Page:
her to know what had actually transpired between her husband
and her daughter."
• Heotis " chose not to report the abuse."
• By not reporting the abuse of her daughter, Heotis
placed her daughter " at risk of suffering further abuse
at the hands of [the husband]," and " keeping the
matter secret meant that [Heotis] took no steps to obtain any
help" for her daughter.
• After learning about the abuse, Heotis permitted her
husband " to teach music lessons to others, including
children, in the home." " [T]hese lessons regularly
occurred when [Heotis] was not at home."
• After her daughter's friend's mother reported
the abuse, Heotis responded, " [W]hy are you trying to
ruin my life?"
• Heotis pleaded guilty " to a misdemeanor count of
child abuse" and received a deferred sentence.
• In retrospect, Heotis " wishes she had reported
the abuse" and " acknowledged that she should not
have been influenced by the request of an 11 year-old [sic]
to keep the abuse a secret."
• Although an expert witness concluded that Heotis
" suffered from [battered woman syndrome],"
Heotis's failure to report her husband's abuse was
not due to this syndrome but was " entirely due to
[Heotis's] own assessment of the damage that reporting
would cause to her family life."
[¶ 6] The Board adopted the ALJ's
initial decision in its final order denying Heotis's
license renewal application, determining that Heotis engaged
in " unethical behavior because it offended the morals
of the community," and that the ALJ's findings and
conclusions regarding why Heotis failed to report the abuse
of her daughter were supported by substantial evidence. The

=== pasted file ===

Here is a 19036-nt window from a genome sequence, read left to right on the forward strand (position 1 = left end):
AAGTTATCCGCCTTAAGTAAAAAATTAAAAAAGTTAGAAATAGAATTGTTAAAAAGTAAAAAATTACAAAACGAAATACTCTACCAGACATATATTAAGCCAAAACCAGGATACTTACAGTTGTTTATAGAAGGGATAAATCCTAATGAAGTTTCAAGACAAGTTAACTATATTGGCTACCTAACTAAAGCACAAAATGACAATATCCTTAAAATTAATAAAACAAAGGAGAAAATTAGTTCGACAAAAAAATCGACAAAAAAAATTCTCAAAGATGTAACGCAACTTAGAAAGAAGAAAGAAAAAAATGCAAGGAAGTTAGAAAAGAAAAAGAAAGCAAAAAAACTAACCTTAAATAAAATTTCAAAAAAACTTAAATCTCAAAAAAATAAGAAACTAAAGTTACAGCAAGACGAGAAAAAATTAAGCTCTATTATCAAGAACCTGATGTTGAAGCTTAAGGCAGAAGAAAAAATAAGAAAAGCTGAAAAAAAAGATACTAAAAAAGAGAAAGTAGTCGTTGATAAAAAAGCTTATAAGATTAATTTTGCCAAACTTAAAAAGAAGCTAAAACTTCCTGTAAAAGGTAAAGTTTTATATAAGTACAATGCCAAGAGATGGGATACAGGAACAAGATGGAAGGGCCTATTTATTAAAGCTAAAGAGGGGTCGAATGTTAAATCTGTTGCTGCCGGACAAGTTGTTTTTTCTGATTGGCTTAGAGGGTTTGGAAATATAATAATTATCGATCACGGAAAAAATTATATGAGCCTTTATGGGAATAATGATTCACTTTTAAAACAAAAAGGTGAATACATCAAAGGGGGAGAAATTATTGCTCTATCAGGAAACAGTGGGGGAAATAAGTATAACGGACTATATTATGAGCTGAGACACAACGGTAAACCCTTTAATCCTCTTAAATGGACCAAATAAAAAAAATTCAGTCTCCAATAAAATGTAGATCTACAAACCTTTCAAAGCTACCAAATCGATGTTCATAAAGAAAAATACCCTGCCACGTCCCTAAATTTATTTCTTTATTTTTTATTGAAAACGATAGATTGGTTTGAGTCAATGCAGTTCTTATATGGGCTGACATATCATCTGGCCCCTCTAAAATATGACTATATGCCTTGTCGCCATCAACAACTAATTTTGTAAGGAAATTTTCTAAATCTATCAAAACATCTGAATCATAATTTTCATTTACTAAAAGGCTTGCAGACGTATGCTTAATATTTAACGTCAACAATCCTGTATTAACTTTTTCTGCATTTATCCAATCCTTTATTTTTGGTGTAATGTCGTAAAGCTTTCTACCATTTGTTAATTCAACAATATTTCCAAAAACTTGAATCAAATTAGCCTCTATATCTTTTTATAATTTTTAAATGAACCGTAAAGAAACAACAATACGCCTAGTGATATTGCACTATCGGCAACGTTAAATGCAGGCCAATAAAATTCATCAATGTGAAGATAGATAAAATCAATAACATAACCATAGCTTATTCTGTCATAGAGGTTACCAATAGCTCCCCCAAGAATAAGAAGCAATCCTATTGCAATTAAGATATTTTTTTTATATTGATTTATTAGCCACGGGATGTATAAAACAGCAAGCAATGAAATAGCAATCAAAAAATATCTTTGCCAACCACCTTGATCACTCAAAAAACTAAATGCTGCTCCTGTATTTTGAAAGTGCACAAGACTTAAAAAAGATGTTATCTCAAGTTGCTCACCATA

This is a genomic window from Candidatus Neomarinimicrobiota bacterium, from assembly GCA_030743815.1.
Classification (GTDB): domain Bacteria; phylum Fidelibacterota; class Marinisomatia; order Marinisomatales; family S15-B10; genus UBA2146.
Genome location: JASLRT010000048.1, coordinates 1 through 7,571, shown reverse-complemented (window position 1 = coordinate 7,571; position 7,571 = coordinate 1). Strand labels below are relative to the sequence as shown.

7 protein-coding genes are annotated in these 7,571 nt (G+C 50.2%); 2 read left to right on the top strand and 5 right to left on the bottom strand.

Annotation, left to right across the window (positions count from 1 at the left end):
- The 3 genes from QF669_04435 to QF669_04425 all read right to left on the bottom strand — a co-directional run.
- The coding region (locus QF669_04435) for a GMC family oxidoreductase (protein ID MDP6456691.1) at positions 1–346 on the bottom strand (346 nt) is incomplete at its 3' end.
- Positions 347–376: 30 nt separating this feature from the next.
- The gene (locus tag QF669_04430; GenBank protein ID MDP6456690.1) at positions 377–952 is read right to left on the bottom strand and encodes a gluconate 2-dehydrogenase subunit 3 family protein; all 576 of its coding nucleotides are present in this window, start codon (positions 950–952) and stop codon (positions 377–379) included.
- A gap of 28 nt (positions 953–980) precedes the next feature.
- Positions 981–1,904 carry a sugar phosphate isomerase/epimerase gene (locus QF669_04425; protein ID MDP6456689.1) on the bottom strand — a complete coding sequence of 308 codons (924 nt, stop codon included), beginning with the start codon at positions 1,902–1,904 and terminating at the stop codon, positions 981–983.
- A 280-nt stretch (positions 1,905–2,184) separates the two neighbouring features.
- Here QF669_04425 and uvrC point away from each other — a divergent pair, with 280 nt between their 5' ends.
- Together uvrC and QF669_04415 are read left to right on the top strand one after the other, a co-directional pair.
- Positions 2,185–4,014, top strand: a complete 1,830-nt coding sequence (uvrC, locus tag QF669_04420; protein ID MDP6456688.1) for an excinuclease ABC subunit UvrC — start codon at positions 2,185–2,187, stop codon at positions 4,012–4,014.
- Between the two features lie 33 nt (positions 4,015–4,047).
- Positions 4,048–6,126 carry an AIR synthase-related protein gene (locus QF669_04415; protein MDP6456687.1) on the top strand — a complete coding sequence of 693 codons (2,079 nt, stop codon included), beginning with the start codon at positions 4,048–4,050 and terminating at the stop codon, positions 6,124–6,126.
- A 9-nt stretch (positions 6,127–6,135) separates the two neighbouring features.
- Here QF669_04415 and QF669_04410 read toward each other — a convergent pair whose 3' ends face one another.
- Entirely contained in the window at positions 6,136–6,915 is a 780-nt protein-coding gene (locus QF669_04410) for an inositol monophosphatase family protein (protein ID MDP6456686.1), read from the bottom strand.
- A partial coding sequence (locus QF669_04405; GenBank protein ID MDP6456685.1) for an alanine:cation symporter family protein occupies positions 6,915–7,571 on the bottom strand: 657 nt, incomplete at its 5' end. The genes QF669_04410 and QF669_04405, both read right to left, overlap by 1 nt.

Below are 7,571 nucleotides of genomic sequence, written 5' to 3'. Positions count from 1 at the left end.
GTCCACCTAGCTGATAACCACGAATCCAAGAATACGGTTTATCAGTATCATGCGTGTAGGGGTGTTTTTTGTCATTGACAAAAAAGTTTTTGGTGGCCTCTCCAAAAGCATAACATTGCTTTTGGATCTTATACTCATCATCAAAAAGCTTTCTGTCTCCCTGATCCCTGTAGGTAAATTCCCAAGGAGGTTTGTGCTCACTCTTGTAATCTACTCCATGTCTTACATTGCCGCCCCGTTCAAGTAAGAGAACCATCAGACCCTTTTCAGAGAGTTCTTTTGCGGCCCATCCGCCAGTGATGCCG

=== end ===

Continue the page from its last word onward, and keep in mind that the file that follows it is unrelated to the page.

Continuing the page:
Board reasoned that because Heotis failed to report the
abuse, her daughter " remained in danger of continued
abuse" by the husband and that Heotis's failure to
report " placed other children at risk" because the
husband continued to teach children private music lessons in
Heotis's home after she learned of the abuse.
[¶ 7] Heotis then brought an action for
judicial review of the Board's final order. In a detailed
and reasoned decision, the district court upheld the
[¶ 8] To address Heotis's contentions, we first
discuss the Board's authority to deny a teacher's
license renewal application under the Teacher Licensing Act.
We then consider the standard for judicial review of final
agency actions. We last turn to Heotis's specific
contentions on appeal.
The Board's Authority
[¶ 9] The Board may deny an application for
renewal of a teacher's license when the Board determines
that an applicant is " professionally incompetent or
guilty of unethical behavior." § 22-60.5-107(4). The
Board's rules define " unethical behavior" as
" immoral conduct that affects the health, safety, or
welfare of children, [or] conduct that offends the morals of
the community." Dep't of Educ. Rule
2260.5-R-15.02(10), 1 Code Colo.Regs. 301-37 (effective until
Aug. 14, 2018) (rules renumbered effective August 14, 2018,
but their content remains the same). To warrant denial of a
license, the Board must find the teacher's behavior to be
" substantial or continued." Dep't of Educ.
Rule 2260.5-R-15.01, 1 Code Colo.Regs. 301-37 (effective
until Aug. 14, 2018).
Judicial Review of the Board's Action
[¶ 10] A court must hold unlawful and set
aside an agency ...